While doing some research for another project, I came across a series of interesting discoveries regarding players who once suited up for the Atlanta Braves.
There have been plenty of players who have started their careers in Atlanta (Jermaine Dye, Jason Marquis, Jason Schmidt to name a few), but I was more interested in players who started out or made their name elsewhere, but towards the end of their career made a cameo in Atlanta.
There were some surprising names.
From 1966 to 1998 seven players who went on to become big-time managers took the field for Atlanta.
Felipe Alou, Joe Torre, Cito Gaston, Dusty Baker, Tony La Russa, Davey Johnson, and Ozzie Guillen all spent time during their playing careers with the Braves.
Five of the seven have won at least one World Series as a manager, and two of them (La Russa and Torre) will go down in history as a couple of the greatest managers ever.
Too bad there was no precursor of that success during their time with the Bravos.
One of the game’s most iconic broadcasters sucked as a catcher in portions of six seasons in the big leagues.
In his banner season of 1966 he hit .208 with seven home runs and 30 RBI in 78 games with the St. Louis Cardinals.
He actually started and ended his playing career with the Braves (the first two seasons were in Milwaukee).
His last season in the majors he hit .146 with three home runs and 13 RBI. He played in 62 games that year catching a pitching staff that probably helped inspire his iconic line, “Juuust a bit outside. He tried the corner and missed.”
Simmons had some big-time years with the Cardinals in the 1970s highlighted by his 1975 season in which he hit .332 with 18 home runs and 100 RBI in 156 games—almost all as a catcher.
He was primarily a backstop in his career but he also played some first base, third base, and outfield.
But by the time he made it to the Braves his career was moving toward the light. He managed just 10 home runs and 66 RBI in three seasons as a backup catcher and first baseman on some awful Atlanta teams.
Nettles was a fixture at the hot corner for the powerhouse Yankees teams of the ‘70s.
For the Braves in his next-to-last season he made himself a fixture near the Mendoza line. He dropped five of his 390 career bombs as a Brave while hitting .208 and driving in 33 runs.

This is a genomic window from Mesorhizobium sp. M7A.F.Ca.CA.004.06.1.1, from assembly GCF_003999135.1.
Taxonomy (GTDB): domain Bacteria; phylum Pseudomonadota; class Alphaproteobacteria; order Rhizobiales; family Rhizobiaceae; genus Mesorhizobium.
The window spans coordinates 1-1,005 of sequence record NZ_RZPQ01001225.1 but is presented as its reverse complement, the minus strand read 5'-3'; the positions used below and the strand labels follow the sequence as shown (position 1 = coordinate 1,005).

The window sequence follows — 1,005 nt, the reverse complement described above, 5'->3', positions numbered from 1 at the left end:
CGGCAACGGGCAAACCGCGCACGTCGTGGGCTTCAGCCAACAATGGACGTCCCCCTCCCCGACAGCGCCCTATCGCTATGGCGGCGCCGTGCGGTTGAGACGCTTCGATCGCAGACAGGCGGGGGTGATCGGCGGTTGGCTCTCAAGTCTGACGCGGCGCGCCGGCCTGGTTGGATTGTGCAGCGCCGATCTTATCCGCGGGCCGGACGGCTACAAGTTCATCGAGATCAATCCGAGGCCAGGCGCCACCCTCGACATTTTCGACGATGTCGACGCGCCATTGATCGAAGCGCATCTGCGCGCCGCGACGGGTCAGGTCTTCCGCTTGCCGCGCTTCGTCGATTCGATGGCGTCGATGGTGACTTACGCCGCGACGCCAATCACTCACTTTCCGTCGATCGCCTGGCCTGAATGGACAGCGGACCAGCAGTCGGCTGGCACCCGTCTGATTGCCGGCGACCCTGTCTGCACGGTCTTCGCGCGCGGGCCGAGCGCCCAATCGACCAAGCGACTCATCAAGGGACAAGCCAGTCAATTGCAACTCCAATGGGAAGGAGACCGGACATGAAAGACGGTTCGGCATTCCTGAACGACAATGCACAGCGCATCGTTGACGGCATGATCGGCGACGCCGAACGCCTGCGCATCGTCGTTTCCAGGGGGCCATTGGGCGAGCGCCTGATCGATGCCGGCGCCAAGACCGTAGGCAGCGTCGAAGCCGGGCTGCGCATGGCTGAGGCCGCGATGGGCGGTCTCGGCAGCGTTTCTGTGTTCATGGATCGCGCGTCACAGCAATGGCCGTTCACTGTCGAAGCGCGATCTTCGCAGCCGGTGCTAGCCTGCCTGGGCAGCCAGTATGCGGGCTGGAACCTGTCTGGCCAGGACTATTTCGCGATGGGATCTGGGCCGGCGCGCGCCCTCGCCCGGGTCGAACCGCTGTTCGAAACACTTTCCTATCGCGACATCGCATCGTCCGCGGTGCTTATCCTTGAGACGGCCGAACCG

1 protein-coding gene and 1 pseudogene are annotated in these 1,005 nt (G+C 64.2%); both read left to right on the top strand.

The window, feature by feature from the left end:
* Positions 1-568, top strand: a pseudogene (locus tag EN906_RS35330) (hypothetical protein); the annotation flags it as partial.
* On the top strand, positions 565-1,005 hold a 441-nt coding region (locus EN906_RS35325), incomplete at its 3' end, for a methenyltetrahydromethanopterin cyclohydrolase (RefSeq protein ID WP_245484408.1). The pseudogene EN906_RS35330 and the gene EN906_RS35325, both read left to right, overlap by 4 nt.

When you can’t nudge Ken Oberkfell out of the starting lineup, you know it’s time to call it a career.
Charlton made a name for himself as one of the Nasty Boys in the Reds bullpen when they led the NL West from start to finish and won the World Series in 1990.
That year Charlton went 12-9 as a reliever and setup man for the maniacal Rob Dibble.
Charlton made 13 forgettable appearances for the Bravos in 1998 before bouncing around a few more years and eventually hanging it up after the 2001 season.
El Presidente spent his last year in office as a member of the Braves in 1998.
After spending most of his career as a starter, most notably for the Orioles and Expos, he was used primarily as a reliever in his final season.
He won 245 games in his long career and tossed a memorable perfect game for Montreal in 1991 against the Dodgers. (The Braves won the NL West that year by one game over L.A. Gracias, El Presidente!)
He went 4-6 for Atlanta in ’98 and recorded two of his eight career saves.
(Yes, that's him in the photo.)
I’ve followed the Braves closely since childhood, but I must confess to having absolutely no memory of Bonilla playing in Atlanta.
That may be because his distinct mediocrity that year was subconsciously deleted from my cognizance.
He played in 114 games for the Braves, mostly as a left fielder, and batted .255 with five home runs and 28 RBI.
His best years were when he was a budding star with the Pirates and Mets in the early- and mid-‘90s. And oddly enough he was on the 1997 Marlins team that won the World Series.
Bonilla’s career numbers ended up pretty good, but injuries and a sense of general indifference left him well short of the potential that he flashed early in his career.
Why the Braves went through this odd faze of signing washed-up big names in the early 2000s escapes any logical explanation.
By the time he reached Atlanta, the former MVP and admitted doper had apparently set aside his needles and pills in an effort to clean up his act.
His performance was decidedly un-enhanced.
He hit .222 with six home runs and 16 RBI in a failed attempt to supplant Rico Brogna from the starting first baseman’s job. (Brogna was so impressive that by the following season he was coaching high school basketball.)
Unfortunately, Caminiti never found a taste for the straight and narrow and died of what was ruled an accidental drug overdose just over a year after his career ended in Atlanta.
Why the Braves went through this odd faze of signing washed-up…oh, never mind.
Mondesi had a hey-day with the Dodgers and Blue Jays from 1994 to 2001, a period in which he averaged more than 26 home runs and 85 RBI.
The Braves took a flier on him as a stopgap outfielder between whoever was playing there the year before and a promising young rookie named Jeff Francoeur.
Mondesi lasted all of two months with the Braves as he hit .211 with four home runs and 17 RBI before being released on May 31.
B.J. Surhoff, Hoyt Wilhelm, Reggie Sanders, Clete Boyer...